Blacks Still Losing Race To Corporate Top


In a January feature story on big shot corporate black executives, Newsweek strongly hints that more blacks than ever have cracked the corporate glass ceiling. It trumpets the ascension of Kenneth I. Chenault, E. Stanley O’Neal, and Richard D. Parsons as CEOs of American Express, Merrill Lynch, and AOL Time Warner as testament that black overachievers can buck the good ole’ white boy network and become shot-callers at powerhouse conglomerates. This is good, maybe even necessary, motivational spiel, but the nasty, and brutal discrimination battles that blacks have waged in recent years against Texaco, Coca Cola, American Airlines, Seven Up/RC Bottling, Hyundai Semiconductor in Oregon, Toyota Motors and countless other companies is bitter proof that the corporate racial glass ceiling has barely been scratched. Black employees at many corporations charge that they are given the worst assignments, paid less, and have fewer chances for promotions than their white counterparts.

Corporate executives swear that they don’t discriminate. They, as nearly every major image conscious corporation in America, routinely issue flowery press releases, brochures, assorted handouts and annual stockholder reports that tout their commitment to employee diversity. On paper, they appear to be in compliance with Federal Equal Opportunity guidelines, have a well-established program for hiring, training, and the promotion of minorities. They have black faces in visible corporate management positions, and point to a dependable core of name blacks such as Vernon Jordan, and Colin Powell (before Bush snatched him), that they spread around their boardrooms.

The racial back pats that corporations give themselves are not total puffery. Blacks are not barred or discouraged from participating in company social functions. Some are included in their company’s discussions of important business decisions. Some even join the country clubs where much of America’s corporate business is discussed and deal making is done. Few corporate officials would dare tell white managerial candidates that they can’t hire them because they must hire a (less qualified) woman or a minority. Many corporations don’t repeat the phony line that they can’t find a qualified black and have some sort of minority recruiting program.

But the number of blacks that crack the corporate glass ceiling tells a story less of corporate progress than corporate stagnation. Once you get past Parsons, O’Neal, and Chenault one would be hard-pressed to name, or find, more than a handful of black CEOs at the Fortune 1000 corporations. According to the 1999 U.S. Equal Employment Opportunity Commission’s private employment survey, the overwhelming majority of corporate senior officials and managers are white males. Black managers are grossly underrepresented in top management echelons, and as the parade of lawsuits indicate, are still paid less, and are promoted much more slowly, if at all, than whites.

At many companies blacks are still regarded by their corporate peers as pariahs. They tell horrid stories of white corporate managers and employees who openly grumble that blacks are: lazy, undisciplined, and poorly organized, incompetent, less skilled, affirmative action hires, possess bad attitudes, are outspoken, and rebellious, and quick to blame management, or white employees for their problems and failures.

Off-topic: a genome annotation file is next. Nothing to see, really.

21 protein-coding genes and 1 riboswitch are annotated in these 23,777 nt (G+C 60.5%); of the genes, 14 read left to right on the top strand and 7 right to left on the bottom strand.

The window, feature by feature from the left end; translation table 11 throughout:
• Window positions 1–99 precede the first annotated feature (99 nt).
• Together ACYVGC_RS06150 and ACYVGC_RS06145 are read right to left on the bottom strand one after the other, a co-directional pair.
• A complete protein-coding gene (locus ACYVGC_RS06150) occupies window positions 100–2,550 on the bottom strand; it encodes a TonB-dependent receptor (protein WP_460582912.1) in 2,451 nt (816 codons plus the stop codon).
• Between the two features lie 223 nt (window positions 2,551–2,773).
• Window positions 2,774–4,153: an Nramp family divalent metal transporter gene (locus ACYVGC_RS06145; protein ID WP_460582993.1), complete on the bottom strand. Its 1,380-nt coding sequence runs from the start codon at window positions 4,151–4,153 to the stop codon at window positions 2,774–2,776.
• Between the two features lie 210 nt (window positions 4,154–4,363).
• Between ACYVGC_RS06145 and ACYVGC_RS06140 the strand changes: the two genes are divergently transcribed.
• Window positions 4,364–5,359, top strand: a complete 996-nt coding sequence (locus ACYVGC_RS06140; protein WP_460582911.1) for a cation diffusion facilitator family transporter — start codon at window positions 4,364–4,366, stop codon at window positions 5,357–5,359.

These stereotypes are reinforced by an insular corporate culture in which mostly white, male managers are responsible for implementing company policy and directives. They write the reports, make the performance evaluations, organize training sessions, are responsible for mentoring, and make crucial job assignments. They demand strict conformity to middle-class (i.e. white) norms in the company. They feel threatened by and adopt US-vs. -Them bunker mentality toward anyone who doesn’t share those interests. This attitude bolsters the belief of many blacks that they are held to a different standard of accountability than whites, and must constantly prove they can be team players, or are permanently branded as racial agitators and corporate malcontents.

Even blacks such as Parsons, O’Neal and Chenault who prick the glass ceiling find that they’ve become honchos of corporations that are gasping for breath–American Express, or reconfiguring–AOL Time Warner, or are massively downsizing–Merrill-Lynch, and they must weld the employee ax. Merrill, for instance, has dumped 9000 employees since October, and American Express dumped 6,500 in December. (This on top of the nearly 8,000 AE ousted earlier in the year). Since minorities and women, are relative late entrants into major corporations and are saddled with the legacy of being the last hired, first fired when hard times hit corporate America, almost certainly they made up a considerable number of the employees shown the door.

The bitter truth is that it still takes lawsuits, boycott threats, selective buying campaigns and calls for stock divestment by blacks to compel many corporations to hire and promote more blacks. While Parsons, O’Neal, and Chenault won their race to the corporate top, many other blacks are still falling over the corporate sides.

Earl Ofari Hutchinson is an author and columnist. Visit his news and opinion website: www.thehutchinsonreport.com He is the author of The Crisis in Black and Black (Middle Passage Press)

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